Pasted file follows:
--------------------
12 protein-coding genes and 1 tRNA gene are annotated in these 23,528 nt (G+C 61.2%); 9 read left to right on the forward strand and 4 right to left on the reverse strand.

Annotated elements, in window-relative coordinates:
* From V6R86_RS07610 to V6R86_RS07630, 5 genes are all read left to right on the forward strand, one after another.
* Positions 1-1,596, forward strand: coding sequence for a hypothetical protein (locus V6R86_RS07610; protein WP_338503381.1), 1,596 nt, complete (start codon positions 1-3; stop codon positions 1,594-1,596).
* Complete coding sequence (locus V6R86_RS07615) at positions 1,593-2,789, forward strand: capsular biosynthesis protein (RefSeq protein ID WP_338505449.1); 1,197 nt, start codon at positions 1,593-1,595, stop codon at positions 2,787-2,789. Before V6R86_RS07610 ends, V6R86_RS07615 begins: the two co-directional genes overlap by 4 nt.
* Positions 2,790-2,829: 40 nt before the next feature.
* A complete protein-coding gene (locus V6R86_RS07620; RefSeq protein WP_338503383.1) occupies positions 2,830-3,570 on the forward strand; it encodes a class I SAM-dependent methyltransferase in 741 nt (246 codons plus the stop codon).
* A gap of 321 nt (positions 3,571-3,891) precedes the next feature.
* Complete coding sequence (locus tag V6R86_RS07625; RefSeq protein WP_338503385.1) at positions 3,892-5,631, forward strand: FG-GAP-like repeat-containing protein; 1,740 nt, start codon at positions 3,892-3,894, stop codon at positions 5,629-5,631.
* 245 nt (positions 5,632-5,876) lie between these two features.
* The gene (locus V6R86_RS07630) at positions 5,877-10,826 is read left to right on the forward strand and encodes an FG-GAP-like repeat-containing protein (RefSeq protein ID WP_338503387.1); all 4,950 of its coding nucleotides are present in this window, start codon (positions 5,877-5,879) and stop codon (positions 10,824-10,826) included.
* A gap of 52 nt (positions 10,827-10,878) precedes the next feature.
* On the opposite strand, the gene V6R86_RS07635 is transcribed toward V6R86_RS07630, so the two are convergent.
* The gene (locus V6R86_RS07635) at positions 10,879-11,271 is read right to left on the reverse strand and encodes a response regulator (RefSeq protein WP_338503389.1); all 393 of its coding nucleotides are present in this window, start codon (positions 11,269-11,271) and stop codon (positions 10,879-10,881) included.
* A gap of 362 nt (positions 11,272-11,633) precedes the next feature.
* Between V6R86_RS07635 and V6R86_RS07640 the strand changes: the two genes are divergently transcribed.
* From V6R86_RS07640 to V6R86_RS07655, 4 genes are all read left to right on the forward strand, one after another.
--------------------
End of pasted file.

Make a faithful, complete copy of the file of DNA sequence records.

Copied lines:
12 protein-coding genes and 1 tRNA gene are annotated in these 23,528 nt (G+C 61.2%); 9 read left to right on the forward strand and 4 right to left on the reverse strand.

Annotated elements, in window-relative coordinates:
* From V6R86_RS07610 to V6R86_RS07630, 5 genes are all read left to right on the forward strand, one after another.
* Positions 1-1,596, forward strand: coding sequence for a hypothetical protein (locus V6R86_RS07610; protein WP_338503381.1), 1,596 nt, complete (start codon positions 1-3; stop codon positions 1,594-1,596).
* Complete coding sequence (locus V6R86_RS07615) at positions 1,593-2,789, forward strand: capsular biosynthesis protein (RefSeq protein ID WP_338505449.1); 1,197 nt, start codon at positions 1,593-1,595, stop codon at positions 2,787-2,789. Before V6R86_RS07610 ends, V6R86_RS07615 begins: the two co-directional genes overlap by 4 nt.
* Positions 2,790-2,829: 40 nt before the next feature.
* A complete protein-coding gene (locus V6R86_RS07620; RefSeq protein WP_338503383.1) occupies positions 2,830-3,570 on the forward strand; it encodes a class I SAM-dependent methyltransferase in 741 nt (246 codons plus the stop codon).
* A gap of 321 nt (positions 3,571-3,891) precedes the next feature.
* Complete coding sequence (locus tag V6R86_RS07625; RefSeq protein WP_338503385.1) at positions 3,892-5,631, forward strand: FG-GAP-like repeat-containing protein; 1,740 nt, start codon at positions 3,892-3,894, stop codon at positions 5,629-5,631.
* 245 nt (positions 5,632-5,876) lie between these two features.
* The gene (locus V6R86_RS07630) at positions 5,877-10,826 is read left to right on the forward strand and encodes an FG-GAP-like repeat-containing protein (RefSeq protein ID WP_338503387.1); all 4,950 of its coding nucleotides are present in this window, start codon (positions 5,877-5,879) and stop codon (positions 10,824-10,826) included.
* A gap of 52 nt (positions 10,827-10,878) precedes the next feature.
* On the opposite strand, the gene V6R86_RS07635 is transcribed toward V6R86_RS07630, so the two are convergent.
* The gene (locus V6R86_RS07635) at positions 10,879-11,271 is read right to left on the reverse strand and encodes a response regulator (RefSeq protein WP_338503389.1); all 393 of its coding nucleotides are present in this window, start codon (positions 11,269-11,271) and stop codon (positions 10,879-10,881) included.
* A gap of 362 nt (positions 11,272-11,633) precedes the next feature.
* Between V6R86_RS07635 and V6R86_RS07640 the strand changes: the two genes are divergently transcribed.
* From V6R86_RS07640 to V6R86_RS07655, 4 genes are all read left to right on the forward strand, one after another.